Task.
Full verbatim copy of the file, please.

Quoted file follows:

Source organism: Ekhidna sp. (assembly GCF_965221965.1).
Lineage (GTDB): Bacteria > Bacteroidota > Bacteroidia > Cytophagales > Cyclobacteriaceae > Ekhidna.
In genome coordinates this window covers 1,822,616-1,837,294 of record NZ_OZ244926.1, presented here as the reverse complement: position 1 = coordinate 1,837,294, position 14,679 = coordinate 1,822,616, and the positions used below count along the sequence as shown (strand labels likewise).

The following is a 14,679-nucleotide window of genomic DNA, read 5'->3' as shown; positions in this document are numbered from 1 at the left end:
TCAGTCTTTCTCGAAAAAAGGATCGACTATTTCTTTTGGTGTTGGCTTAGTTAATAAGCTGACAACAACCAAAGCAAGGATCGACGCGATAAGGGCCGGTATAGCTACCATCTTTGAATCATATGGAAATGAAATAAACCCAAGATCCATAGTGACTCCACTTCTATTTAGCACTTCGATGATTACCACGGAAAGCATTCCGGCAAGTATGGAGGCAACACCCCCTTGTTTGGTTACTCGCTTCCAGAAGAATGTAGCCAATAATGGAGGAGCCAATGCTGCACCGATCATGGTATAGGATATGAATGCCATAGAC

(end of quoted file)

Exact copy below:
Source organism: Ekhidna sp. (assembly GCF_965221965.1).
Lineage (GTDB): Bacteria > Bacteroidota > Bacteroidia > Cytophagales > Cyclobacteriaceae > Ekhidna.
In genome coordinates this window covers 1,822,616-1,837,294 of record NZ_OZ244926.1, presented here as the reverse complement: position 1 = coordinate 1,837,294, position 14,679 = coordinate 1,822,616, and the positions used below count along the sequence as shown (strand labels likewise).

The following is a 14,679-nucleotide window of genomic DNA, read 5'->3' as shown; positions in this document are numbered from 1 at the left end:
TCAGTCTTTCTCGAAAAAAGGATCGACTATTTCTTTTGGTGTTGGCTTAGTTAATAAGCTGACAACAACCAAAGCAAGGATCGACGCGATAAGGGCCGGTATAGCTACCATCTTTGAATCATATGGAAATGAAATAAACCCAAGATCCATAGTGACTCCACTTCTATTTAGCACTTCGATGATTACCACGGAAAGCATTCCGGCAAGTATGGAGGCAACACCCCCTTGTTTGGTTACTCGCTTCCAGAAGAATGTAGCCAATAATGGAGGAGCCAATGCTGCACCGATCATGGTATAGGATATGAATGCCATAGAC